Wednesday, April 23, 2014

A Title By Any Other Name


Writing is hard. Titles are harder.

At least they are to me and apparently to a lot of other writers, if the list of bad titles on my Google search are any indication.  The (ahem) interesting titles ranged from poor taste to silly, and from inadvertently offensive to boring.

The font type, size and color of the title on the front cover and spine of a book are meant to catch a reader's eye, but the words are most critical in convincing a browser to become a purchaser.

Ever tried to recommend a book to a fellow reader but you just couldn't remember that title? Maybe the title said nothing about the book or was difficult to pronounce, or just too long. Wonderful stories sometimes get tangled in their titles. The Curious Case of the something something Night? The Potato Pie Society what?   If you can't remember the title, how will your friend who has never seen the cover remember it?

Here are a few books that (thankfully) were saved from their original titles:
 First Impressions changed to...Pride and Prejudice

 Something That Happened  changed to...Of Mice and Men
The Dead Un-Dead  changed to...Dracula
Trimalchio in West Egg  changed to...The Great Gatsby
Atticus changed to...To Kill a Mockingbird

Titles are sure tricky business.  Here are some titles that could have used a second opinion:
Still Stripping After 25 Years (Quilt in a Day) for quilters
Who Cares About Elderly People  A child's book about caring for your elders
Everyone Poops  I used this book for potty-training my kids and it gets the point across, but still...
Are Women Human? an International Dialogue   Just, whatever

Some writers know the title when they begin a manuscript. It comes to them and settles in and is proven out by the story. Good for them! That hasn't been my experience.  If it also hasn't been yours, you might try this:
  • Make a word list for your theme - distinctive action words rather than passive, forgettable ones. Does a word jump out at you?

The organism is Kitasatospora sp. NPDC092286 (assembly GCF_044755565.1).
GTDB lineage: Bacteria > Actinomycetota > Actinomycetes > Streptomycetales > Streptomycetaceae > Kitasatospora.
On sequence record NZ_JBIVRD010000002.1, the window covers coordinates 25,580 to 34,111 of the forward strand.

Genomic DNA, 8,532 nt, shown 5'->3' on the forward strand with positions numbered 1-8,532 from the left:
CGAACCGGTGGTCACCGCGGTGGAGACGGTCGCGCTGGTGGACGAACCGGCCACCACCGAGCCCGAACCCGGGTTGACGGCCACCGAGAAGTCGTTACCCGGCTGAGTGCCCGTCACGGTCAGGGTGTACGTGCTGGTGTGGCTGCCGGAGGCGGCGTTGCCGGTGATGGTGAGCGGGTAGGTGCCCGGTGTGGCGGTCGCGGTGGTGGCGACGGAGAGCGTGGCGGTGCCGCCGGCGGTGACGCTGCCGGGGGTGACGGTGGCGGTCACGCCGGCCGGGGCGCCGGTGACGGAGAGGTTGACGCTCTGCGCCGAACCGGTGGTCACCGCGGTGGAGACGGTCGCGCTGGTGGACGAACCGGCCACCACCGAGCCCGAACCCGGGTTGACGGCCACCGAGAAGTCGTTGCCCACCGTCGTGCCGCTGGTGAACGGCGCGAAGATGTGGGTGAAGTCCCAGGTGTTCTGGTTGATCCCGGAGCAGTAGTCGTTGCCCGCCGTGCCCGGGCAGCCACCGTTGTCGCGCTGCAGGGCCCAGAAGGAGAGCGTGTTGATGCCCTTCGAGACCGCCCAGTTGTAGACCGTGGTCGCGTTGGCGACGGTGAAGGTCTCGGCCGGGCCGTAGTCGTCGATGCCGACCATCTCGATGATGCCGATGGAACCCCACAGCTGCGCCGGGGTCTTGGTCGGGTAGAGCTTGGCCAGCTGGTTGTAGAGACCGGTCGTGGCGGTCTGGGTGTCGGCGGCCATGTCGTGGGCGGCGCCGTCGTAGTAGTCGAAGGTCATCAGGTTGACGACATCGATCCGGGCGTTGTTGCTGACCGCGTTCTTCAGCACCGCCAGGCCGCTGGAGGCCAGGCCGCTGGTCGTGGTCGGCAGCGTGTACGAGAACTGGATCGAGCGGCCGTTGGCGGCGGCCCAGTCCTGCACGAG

• Write a paragraph about the story, or read through your synopsis to find a meaningful word or phrase that sums it up. Sometimes it works and sometimes it doesn't, considering Gone With the Wind was almost titled Tomorrow is Another Day
  • Try alliteration or rhyme: Angela's Ashes; Captains Courageous; Sense and Sensibility; Amelia Bedelia
  • Give clues as to what your story is about.  Something Wicked This Way Comes; The Immortal life of Henrietta Lacks (this one's non-fiction); The Miracles of Santo Fico
  • Use a name that's important to the story: Frankenstein; Rebecca; Gilead; Jewel; Matilda
  • Use a catchphrase (or part of one), but consider that All's Well That Ends Well was better as War and Peace
  • Use a phrase from another literary work: For Whom the Bell Tolls; All the King's Men; The Weed That Strings the Hangman's Bag
  •  Use a play on words: Tails From the Garage (okay, my daughter used this for her collection of stories about her cat when she was young, but you get the picture)
This is a short list to get you started. Remember that your publisher may change the title, so hold it loosely.
Titles cannot be copyrighted, so it is especially important to do an internet search of the title you have chosen in order to make yours distinctive. Also consider that you may be repeating the title frequently in your marketing efforts, so don't choose one that is a challenge to say.

Do you have a title for your work-in-progress that you would like to share, and perhaps a one-sentence pitch? We would love to hear.




 

Monday, April 21, 2014

Monday at the Movies: Philip Yancey





Latayne here: I have said all my Christian life that when I grow up, I want to write like Philip Yancey. Is he impressive in person? No, he's humble and introverted. I'm surprised he ever even agreed to do interviews. But he's the best of the best, in my opinion, of thoughtful, compelling writers of non-fiction.


http://youtu.be/WsqwVMuJhXY

Friday, April 18, 2014

Wednesday, April 16, 2014

The 10,000 hour club and other musings.

I've never read Catcher in the Rye, never read anything by J.D. Salinger, never seen a documentary on him, though I might try to find the documentary Bonnie talked about in her post on Monday, where she certainly gave us a lot to chew on.

She made a very good observation when she said the media called him a hermit and recluse, yet the life he lived was only selectively hermit-like. I'm sure Bonnie's correct in that his part-time withdrawal from public life may have been partly "because he understood his capacity to be a dangerous man ..." But I'm taking a guess when I say I think he was probably also a media snob. He wanted his fame and fortune, but on his terms.

Like so many other famous people we could name.